One of the biggest differences between folks on the business side and the engineering side is the way they view certain problems. While having tons of data is seen as a serious issue that requires tons of management by developers, business folks tend to see it as a boon, as a way to build a business. Since problems like this only show up after bit of success, these can easily be dubbed luxury problems. A lot of the time, these luxury problems manifest themselves as scaling issues, mostly in the database layer.
As the Behance Network has grown and traffic increased, more and more challenges appeared. We’ve taken these problems as a sign that things are growing. Our MySQL databases are a great example. No matter how poorly the database was designed, when it was brand new and empty, it performed great. Especially in the incubation stage, when the Behance Network saw very few visitors, and only had a little bit of data to contend with.
Once we put some stress on the server, things fell apart quickly. Looking back, this was a great problem to have, considering the alternative was to never have problems because no one ever puts data into your app. It was also an opportunity for our team to take a look at what happens under load, and find ways to fix it. As we’ve found out, this isn’t just a simple opportunity, but a never ending cycle of struggling to keep up with demand. I hear this is what some business folks call a “viable business model.”
Without problems stemming from growth, there are few opportunities for a team to learn the best way to solve tough problems. These moments should be looked forward to, not dreaded. Notes, knowledge, processes and data the comes from resolving tough problems should be regarded as the most valuable property a company has.
It’s been said a million times that programmers and designers just don’t get along. Just do a Google search and you’ll find plenty of articles attacking the subject from different angles. My favorite reasoning in one article I read was that we can’t get along because one group is right-brained and the other is left-brained. This all seems silly to me, and I don’t think designers and programmers need to clash nearly as often as they do.
There was a SXSW conversation a couple years back about this topic, and our Chief Designer, Matias Corea, said it felt like a therapy session in there. It shouldn’t have to be that way. I believe developers and designers can and must get along to make the best product.
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Sometimes bugs come along that require significant work to fix. Depending on what project timelines are like at the moment, sometimes fixing the bug isn’t the best option. For example, a race condition in the caching architecture causes pages to be stale. The persistent data store is correct, but the cache is not. To the person who just triggered the update, there’s a bug. The information on the public side is not in sync with the information they just entered.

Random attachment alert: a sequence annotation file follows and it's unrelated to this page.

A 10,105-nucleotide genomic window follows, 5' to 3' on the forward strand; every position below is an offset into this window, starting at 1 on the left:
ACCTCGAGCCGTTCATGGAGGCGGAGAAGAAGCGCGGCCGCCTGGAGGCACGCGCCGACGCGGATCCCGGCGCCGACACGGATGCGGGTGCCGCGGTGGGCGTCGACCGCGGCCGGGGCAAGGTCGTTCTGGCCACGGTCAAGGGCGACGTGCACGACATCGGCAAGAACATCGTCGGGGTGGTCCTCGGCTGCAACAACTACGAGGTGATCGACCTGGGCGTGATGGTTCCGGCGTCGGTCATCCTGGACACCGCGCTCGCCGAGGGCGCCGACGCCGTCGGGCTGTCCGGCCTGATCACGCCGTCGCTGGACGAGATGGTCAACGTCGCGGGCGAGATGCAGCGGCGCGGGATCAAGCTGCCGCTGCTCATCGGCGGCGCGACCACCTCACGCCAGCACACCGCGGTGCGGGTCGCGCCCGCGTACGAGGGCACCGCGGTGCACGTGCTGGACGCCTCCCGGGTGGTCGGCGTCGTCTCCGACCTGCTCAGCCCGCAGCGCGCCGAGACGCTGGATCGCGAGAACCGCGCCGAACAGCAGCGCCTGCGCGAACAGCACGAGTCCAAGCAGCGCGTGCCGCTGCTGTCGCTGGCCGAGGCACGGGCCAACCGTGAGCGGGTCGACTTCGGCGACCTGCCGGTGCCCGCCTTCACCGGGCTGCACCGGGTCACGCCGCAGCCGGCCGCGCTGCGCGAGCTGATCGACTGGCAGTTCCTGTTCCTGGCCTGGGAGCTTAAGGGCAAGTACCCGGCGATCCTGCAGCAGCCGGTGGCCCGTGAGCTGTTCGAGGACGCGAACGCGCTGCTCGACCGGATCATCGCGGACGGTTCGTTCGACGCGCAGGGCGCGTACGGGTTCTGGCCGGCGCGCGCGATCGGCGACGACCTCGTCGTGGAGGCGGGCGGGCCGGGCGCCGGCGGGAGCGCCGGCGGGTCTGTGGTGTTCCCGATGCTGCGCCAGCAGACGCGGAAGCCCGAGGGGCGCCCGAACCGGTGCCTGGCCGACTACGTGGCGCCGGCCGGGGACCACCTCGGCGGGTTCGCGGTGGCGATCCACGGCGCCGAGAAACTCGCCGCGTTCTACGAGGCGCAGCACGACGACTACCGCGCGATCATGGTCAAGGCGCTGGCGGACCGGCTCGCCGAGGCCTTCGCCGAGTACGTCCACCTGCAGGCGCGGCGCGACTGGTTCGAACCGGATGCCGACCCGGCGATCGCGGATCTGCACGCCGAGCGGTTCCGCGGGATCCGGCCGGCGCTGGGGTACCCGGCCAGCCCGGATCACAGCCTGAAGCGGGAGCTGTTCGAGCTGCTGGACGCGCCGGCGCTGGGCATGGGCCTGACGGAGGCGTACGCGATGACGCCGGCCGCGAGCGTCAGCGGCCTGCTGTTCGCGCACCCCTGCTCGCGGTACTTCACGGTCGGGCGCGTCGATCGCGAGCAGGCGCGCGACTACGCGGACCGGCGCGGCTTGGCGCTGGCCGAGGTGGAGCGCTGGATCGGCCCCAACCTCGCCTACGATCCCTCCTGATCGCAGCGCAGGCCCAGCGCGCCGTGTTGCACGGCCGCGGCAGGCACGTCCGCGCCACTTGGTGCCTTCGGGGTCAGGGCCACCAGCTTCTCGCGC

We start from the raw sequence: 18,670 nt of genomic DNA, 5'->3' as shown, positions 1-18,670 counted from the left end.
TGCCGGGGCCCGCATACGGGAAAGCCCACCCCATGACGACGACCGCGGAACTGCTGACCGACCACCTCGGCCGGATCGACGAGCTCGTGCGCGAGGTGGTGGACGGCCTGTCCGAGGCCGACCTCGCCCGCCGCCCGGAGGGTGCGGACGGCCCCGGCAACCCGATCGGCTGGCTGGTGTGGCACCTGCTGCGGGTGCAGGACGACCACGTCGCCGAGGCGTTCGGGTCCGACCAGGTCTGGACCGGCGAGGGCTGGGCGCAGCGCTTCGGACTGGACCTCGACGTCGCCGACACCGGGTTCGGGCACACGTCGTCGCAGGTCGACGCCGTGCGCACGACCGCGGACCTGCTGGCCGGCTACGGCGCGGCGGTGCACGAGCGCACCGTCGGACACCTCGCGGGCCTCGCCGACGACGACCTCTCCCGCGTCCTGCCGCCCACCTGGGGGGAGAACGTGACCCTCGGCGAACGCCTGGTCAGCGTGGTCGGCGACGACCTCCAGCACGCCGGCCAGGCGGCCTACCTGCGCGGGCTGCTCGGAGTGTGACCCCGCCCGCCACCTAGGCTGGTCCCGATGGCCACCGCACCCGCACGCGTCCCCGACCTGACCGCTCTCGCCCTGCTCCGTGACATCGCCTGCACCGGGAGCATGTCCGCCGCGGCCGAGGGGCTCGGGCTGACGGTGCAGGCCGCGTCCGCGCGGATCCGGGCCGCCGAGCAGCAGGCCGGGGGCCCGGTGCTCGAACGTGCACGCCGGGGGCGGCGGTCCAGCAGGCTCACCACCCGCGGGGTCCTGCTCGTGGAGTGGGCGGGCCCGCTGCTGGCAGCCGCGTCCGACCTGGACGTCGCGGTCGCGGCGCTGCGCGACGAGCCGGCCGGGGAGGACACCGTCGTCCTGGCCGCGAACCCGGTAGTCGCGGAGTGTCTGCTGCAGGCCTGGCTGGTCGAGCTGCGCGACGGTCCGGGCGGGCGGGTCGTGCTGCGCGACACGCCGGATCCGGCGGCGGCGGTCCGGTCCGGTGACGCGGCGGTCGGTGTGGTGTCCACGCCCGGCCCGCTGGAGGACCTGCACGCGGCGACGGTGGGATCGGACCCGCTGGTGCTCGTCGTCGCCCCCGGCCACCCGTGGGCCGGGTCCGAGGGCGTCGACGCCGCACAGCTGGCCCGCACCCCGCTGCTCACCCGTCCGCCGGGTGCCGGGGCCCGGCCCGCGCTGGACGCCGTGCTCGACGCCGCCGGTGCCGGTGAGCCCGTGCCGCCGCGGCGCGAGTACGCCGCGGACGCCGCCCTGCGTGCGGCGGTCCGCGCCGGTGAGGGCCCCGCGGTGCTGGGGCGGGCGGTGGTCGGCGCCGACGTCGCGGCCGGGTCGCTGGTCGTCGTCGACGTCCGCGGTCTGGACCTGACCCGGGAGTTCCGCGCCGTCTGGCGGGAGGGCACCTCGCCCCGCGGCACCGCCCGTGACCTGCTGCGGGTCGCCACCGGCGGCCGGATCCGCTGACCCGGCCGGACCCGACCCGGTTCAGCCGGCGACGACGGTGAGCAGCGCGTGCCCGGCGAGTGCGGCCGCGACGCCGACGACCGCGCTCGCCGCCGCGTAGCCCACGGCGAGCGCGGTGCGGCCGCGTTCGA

So, like any other bug, a report will eventually percolate down to the dev team. People scream, fortunes are lost, the svn blame command is used, and the devs who wrote the code pee their pants. Once the chaos dies down, the actual prognosis of this issue can turn out to be extremely grim.
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Small, obscure optimizations sometimes have the potential to make the greatest impact. For example, every time a connection is made, MySQL will do a DNS lookup of the host that is trying to connect. If MySQL is handling many connections, the overhead of an extra DNS lookup can be hefty, simply because of the number of extra operations that have to be performed before MySQL can actually start doing actual work
Thankfully, there is an option in recent versions (4.1+) of MySQL that will instruct MySQL to skip the extra DNS lookup. It’s a fairly obscure option called skip-name-resolve. The only caveat to using this option is that the users defined the GRANT tables can only use IP addresses as hostnames. For most MySQL users, this shouldn’t be an issue
While flying to Austin for sxsw, I had a small programming task. Take a string of a few search terms, break it apart and highlight those terms in another string. It’s a straightforward task, and probably a wheel that’s been reinvented thousands of time in the history of computer science. I approached it as an exercise, to see if I could add another squeaky wheel to the pile. My goal was to do it without using any 3rd party code or any resources. I had no access to documentation, google, stack overflow, or any of the other resources I use constantly to get my job done every day.
The code that I produced was bloated, naive, and horribly inefficient (I suspect). While writing it, i knew I wasn’t really on the right path. When I got back to New York, I took a look at it, and more or less decided I had wasted my time. Then I realized I had written it on a plane, and had nothing better to do. I simply got myself into the zone, and wanted to work through a problem until it was solved. After I got over my initial disgust, I wondered what aside from boredom and stubbornness had prompted me to complete the task. Read more →